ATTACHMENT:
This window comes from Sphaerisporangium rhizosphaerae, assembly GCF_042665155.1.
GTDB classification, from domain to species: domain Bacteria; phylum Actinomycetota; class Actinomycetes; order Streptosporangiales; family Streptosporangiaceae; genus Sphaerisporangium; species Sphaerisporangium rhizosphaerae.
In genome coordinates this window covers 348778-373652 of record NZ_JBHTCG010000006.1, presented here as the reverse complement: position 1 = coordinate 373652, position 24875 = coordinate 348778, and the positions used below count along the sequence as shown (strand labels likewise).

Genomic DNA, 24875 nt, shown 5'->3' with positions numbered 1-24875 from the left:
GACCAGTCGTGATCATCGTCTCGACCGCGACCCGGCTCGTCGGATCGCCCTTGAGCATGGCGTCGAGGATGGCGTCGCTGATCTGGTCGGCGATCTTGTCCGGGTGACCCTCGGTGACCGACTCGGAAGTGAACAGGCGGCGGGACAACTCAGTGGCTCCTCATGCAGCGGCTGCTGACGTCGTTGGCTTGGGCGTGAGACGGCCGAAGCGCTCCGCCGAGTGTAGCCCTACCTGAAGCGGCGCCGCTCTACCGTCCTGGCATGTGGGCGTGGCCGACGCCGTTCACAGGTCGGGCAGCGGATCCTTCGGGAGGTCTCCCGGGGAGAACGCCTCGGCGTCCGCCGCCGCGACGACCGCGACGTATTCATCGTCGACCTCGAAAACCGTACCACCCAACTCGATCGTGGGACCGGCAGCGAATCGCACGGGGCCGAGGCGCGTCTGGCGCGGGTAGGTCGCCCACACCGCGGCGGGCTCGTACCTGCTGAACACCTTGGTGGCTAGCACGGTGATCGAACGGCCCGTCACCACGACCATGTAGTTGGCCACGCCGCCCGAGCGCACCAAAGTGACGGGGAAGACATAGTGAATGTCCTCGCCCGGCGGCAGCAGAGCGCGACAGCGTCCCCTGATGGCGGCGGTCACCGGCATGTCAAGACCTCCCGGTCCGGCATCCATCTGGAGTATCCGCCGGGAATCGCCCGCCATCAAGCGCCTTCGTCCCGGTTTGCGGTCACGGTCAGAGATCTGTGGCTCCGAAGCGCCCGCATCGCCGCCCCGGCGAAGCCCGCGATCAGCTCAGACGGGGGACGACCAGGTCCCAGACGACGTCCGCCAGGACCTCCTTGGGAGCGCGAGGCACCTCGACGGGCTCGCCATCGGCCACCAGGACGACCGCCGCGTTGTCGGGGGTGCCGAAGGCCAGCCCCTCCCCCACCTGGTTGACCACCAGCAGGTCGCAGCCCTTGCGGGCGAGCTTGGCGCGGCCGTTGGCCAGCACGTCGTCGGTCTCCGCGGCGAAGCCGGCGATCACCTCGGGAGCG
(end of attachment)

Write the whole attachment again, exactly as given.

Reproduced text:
This window comes from Sphaerisporangium rhizosphaerae, assembly GCF_042665155.1.
GTDB classification, from domain to species: domain Bacteria; phylum Actinomycetota; class Actinomycetes; order Streptosporangiales; family Streptosporangiaceae; genus Sphaerisporangium; species Sphaerisporangium rhizosphaerae.
In genome coordinates this window covers 348778-373652 of record NZ_JBHTCG010000006.1, presented here as the reverse complement: position 1 = coordinate 373652, position 24875 = coordinate 348778, and the positions used below count along the sequence as shown (strand labels likewise).

Genomic DNA, 24875 nt, shown 5'->3' with positions numbered 1-24875 from the left:
GACCAGTCGTGATCATCGTCTCGACCGCGACCCGGCTCGTCGGATCGCCCTTGAGCATGGCGTCGAGGATGGCGTCGCTGATCTGGTCGGCGATCTTGTCCGGGTGACCCTCGGTGACCGACTCGGAAGTGAACAGGCGGCGGGACAACTCAGTGGCTCCTCATGCAGCGGCTGCTGACGTCGTTGGCTTGGGCGTGAGACGGCCGAAGCGCTCCGCCGAGTGTAGCCCTACCTGAAGCGGCGCCGCTCTACCGTCCTGGCATGTGGGCGTGGCCGACGCCGTTCACAGGTCGGGCAGCGGATCCTTCGGGAGGTCTCCCGGGGAGAACGCCTCGGCGTCCGCCGCCGCGACGACCGCGACGTATTCATCGTCGACCTCGAAAACCGTACCACCCAACTCGATCGTGGGACCGGCAGCGAATCGCACGGGGCCGAGGCGCGTCTGGCGCGGGTAGGTCGCCCACACCGCGGCGGGCTCGTACCTGCTGAACACCTTGGTGGCTAGCACGGTGATCGAACGGCCCGTCACCACGACCATGTAGTTGGCCACGCCGCCCGAGCGCACCAAAGTGACGGGGAAGACATAGTGAATGTCCTCGCCCGGCGGCAGCAGAGCGCGACAGCGTCCCCTGATGGCGGCGGTCACCGGCATGTCAAGACCTCCCGGTCCGGCATCCATCTGGAGTATCCGCCGGGAATCGCCCGCCATCAAGCGCCTTCGTCCCGGTTTGCGGTCACGGTCAGAGATCTGTGGCTCCGAAGCGCCCGCATCGCCGCCCCGGCGAAGCCCGCGATCAGCTCAGACGGGGGACGACCAGGTCCCAGACGACGTCCGCCAGGACCTCCTTGGGAGCGCGAGGCACCTCGACGGGCTCGCCATCGGCCACCAGGACGACCGCCGCGTTGTCGGGGGTGCCGAAGGCCAGCCCCTCCCCCACCTGGTTGACCACCAGCAGGTCGCAGCCCTTGCGGGCGAGCTTGGCGCGGCCGTTGGCCAGCACGTCGTCGGTCTCCGCGGCGAAGCCGGCGATCACCTCGGGAGCG